As I said more than a decade ago, no political decisions have ever been made based on 15th Century trees – not even in the 15th Century. The development of the politics of climate over the last 10 years simply underlines that.

Google search trends since 1/1/2009

116 Responses to “10 years on”

  1. 101
    Al Bundy says:

    Titus: It might help explain why climate change has been consistently at the bottom of folks concerns in polling studies

    AB: please stop lying. Climate change is steadily in the top three concerns of folks in current polls. Seriously, that your closely held beliefs are being shown via research, via polls, via economic results to be total garbage is just something you should deal with. You CAN grow. I have FAITH in you.

    OK, now I’m lying. And I’m treading ever so close to the “be nice” line in the sand I’ve drawn for myself.

  2. 102
    nigelj says:

    Titus @98

    “Apology for not being clearer. I was talking about Climategate being the tipping point of many folks into skeptic/denial status which has continued to develop to the present day.It might help explain why climate change has been consistently at the bottom of folks concerns in polling studies. Also explains why the protagonists are upping the rhetoric using descriptions like ‘apocalyptic consequences’ to get attention.”

    Wrong. Acceptance of climate science and concern about climate change have actually increased in America and my country since climategate according to polling as below. Climategate might have caused a blip of public scepticim at the time, but it doesn’t appear to have had a lasting effect.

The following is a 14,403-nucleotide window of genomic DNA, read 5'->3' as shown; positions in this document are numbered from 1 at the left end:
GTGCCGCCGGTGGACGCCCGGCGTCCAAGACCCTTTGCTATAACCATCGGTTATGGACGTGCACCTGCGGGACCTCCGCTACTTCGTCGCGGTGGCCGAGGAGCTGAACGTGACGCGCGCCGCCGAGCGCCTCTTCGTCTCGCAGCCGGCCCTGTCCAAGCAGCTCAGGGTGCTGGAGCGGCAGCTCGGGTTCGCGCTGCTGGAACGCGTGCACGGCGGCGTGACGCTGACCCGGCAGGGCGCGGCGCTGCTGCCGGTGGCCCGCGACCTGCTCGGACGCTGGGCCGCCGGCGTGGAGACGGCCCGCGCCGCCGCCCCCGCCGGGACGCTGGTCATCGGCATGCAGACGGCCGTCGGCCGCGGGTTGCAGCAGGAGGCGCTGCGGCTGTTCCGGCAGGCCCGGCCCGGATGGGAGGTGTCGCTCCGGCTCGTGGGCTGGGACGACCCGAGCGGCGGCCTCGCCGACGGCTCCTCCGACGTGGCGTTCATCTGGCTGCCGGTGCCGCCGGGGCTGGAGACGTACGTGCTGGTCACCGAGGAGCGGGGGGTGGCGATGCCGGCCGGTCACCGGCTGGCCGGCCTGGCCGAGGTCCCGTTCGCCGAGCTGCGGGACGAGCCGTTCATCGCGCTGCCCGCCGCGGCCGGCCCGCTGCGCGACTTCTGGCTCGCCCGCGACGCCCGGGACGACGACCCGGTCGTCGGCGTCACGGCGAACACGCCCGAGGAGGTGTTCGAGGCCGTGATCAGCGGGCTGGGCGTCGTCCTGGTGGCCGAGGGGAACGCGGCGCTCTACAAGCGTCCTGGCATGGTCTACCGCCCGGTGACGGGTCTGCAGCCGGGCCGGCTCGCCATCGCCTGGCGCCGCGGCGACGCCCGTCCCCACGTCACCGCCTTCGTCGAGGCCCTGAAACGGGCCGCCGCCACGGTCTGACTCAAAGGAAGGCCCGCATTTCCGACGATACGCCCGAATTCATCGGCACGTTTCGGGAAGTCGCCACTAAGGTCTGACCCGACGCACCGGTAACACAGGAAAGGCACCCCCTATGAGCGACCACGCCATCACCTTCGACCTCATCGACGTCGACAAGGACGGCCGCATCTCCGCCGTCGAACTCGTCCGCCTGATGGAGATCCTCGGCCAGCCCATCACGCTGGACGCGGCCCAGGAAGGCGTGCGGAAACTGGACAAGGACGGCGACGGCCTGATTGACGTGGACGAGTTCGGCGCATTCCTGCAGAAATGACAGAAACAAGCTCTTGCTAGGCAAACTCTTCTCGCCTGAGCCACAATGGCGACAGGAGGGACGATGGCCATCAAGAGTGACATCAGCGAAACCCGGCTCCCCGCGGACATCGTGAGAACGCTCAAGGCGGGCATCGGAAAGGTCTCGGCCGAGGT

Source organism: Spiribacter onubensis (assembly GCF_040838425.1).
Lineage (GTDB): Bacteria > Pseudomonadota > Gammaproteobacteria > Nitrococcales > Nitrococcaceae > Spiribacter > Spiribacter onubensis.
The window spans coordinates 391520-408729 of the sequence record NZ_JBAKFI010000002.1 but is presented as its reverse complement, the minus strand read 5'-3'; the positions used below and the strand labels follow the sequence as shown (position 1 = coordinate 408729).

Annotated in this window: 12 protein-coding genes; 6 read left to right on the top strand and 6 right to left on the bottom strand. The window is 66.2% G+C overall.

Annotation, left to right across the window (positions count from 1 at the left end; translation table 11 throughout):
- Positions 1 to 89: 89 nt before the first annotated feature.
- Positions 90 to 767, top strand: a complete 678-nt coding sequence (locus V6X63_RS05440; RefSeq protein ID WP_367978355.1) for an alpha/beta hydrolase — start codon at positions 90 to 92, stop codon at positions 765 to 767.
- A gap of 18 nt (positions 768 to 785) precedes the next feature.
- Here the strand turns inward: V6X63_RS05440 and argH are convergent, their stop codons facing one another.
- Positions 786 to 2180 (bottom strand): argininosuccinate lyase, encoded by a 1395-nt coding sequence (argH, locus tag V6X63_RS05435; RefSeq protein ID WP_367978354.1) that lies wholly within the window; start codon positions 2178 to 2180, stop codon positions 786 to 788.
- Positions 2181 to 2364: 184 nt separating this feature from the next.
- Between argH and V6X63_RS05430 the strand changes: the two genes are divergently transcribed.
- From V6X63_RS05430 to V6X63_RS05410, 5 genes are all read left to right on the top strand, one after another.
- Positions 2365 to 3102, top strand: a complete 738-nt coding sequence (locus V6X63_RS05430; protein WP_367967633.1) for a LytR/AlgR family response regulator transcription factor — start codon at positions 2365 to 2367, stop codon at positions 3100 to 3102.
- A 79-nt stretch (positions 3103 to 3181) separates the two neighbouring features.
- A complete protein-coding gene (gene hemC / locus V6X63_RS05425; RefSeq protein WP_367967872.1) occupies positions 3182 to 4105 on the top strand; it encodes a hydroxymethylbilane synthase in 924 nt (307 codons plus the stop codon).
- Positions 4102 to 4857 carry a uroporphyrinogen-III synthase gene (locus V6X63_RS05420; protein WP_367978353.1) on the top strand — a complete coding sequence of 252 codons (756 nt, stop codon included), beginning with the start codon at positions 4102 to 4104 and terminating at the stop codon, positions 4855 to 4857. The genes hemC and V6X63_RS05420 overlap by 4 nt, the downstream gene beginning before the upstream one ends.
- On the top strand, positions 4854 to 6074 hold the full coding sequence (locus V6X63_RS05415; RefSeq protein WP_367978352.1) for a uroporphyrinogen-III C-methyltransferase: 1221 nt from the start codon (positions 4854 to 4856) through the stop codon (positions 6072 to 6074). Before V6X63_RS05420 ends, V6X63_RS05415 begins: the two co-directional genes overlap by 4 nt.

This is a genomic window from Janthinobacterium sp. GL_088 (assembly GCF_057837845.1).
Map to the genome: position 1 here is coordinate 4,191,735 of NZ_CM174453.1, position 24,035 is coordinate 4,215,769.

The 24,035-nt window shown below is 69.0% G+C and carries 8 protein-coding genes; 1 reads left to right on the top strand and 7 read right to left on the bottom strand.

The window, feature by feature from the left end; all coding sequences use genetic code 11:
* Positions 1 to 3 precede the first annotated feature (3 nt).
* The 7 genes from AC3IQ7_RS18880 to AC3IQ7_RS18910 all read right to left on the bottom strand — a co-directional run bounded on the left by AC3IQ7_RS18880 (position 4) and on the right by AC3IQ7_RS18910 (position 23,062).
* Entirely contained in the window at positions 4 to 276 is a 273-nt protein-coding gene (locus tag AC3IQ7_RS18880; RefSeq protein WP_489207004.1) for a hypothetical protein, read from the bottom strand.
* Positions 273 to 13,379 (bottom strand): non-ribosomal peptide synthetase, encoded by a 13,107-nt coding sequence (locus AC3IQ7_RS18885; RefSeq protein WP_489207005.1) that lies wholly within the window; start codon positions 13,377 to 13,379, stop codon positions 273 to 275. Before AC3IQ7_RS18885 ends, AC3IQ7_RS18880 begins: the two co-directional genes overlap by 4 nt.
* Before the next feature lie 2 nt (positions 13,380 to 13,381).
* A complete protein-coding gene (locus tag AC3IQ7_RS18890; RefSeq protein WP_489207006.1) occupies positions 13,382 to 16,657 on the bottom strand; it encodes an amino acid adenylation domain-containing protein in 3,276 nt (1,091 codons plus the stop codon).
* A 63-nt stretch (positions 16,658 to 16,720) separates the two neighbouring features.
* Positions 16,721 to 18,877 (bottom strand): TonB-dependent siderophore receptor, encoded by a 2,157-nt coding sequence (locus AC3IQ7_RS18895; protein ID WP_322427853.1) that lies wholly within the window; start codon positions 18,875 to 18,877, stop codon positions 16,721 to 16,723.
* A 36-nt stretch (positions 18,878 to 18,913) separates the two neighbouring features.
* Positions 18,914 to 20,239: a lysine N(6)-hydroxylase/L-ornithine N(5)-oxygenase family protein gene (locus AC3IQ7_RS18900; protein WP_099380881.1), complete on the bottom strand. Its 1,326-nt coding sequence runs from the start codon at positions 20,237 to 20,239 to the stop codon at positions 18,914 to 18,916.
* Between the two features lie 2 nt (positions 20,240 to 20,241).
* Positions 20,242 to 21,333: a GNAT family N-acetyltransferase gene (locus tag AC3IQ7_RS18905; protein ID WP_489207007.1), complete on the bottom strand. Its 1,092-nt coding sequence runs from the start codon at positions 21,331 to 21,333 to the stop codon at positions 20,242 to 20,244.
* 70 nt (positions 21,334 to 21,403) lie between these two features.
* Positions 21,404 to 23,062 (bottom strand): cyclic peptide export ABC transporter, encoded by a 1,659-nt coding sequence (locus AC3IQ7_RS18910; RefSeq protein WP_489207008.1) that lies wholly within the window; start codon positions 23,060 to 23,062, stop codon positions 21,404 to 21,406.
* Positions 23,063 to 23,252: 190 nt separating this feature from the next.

Climate change is not at the bottom of peoples concerns. In my country its in the top 4 concerns. If you continue to twist things and exaggerate you will be treated with the contempt you deserve.

    We can probably thank several things for concern about climate change not being at the top of the list, including the campaign to spread doubt orchestrated by the fossil fuel industry and right wing business institutes like the Heartland Institute as documented in books like Dark Money and Merchants of doubt, along with peoples complacency and materialistic motives.


    “It’s called FOI of the work paid for by the tax pay and used by others to input into new related research. ”

    Whatever. Al Bundy is right about this. Many FOI requests are made in bad faith and are time wasters. Our media has just done an article documenting this problem.

  3. 103
    nigelj says:

    Titus, further to my other comments.

    Majorities in most surveyed countries say global climate change is a major threat to their nation. In fact, it’s seen as the top threat in 13 of 26 surveyed countries, more than any other issue the survey asked about.

    People in Greece express very high levels of concern, with 90% labeling climate change a major threat (similar to the 88% there who cite the condition of the global economy). People in South Korea, France, Spain and Mexico also express strong concerns. Eight-in-ten or more in each of these countries say climate change is a major threat. Americans are less likely to be concerned about climate change, with 59% seeing it as a serious threat.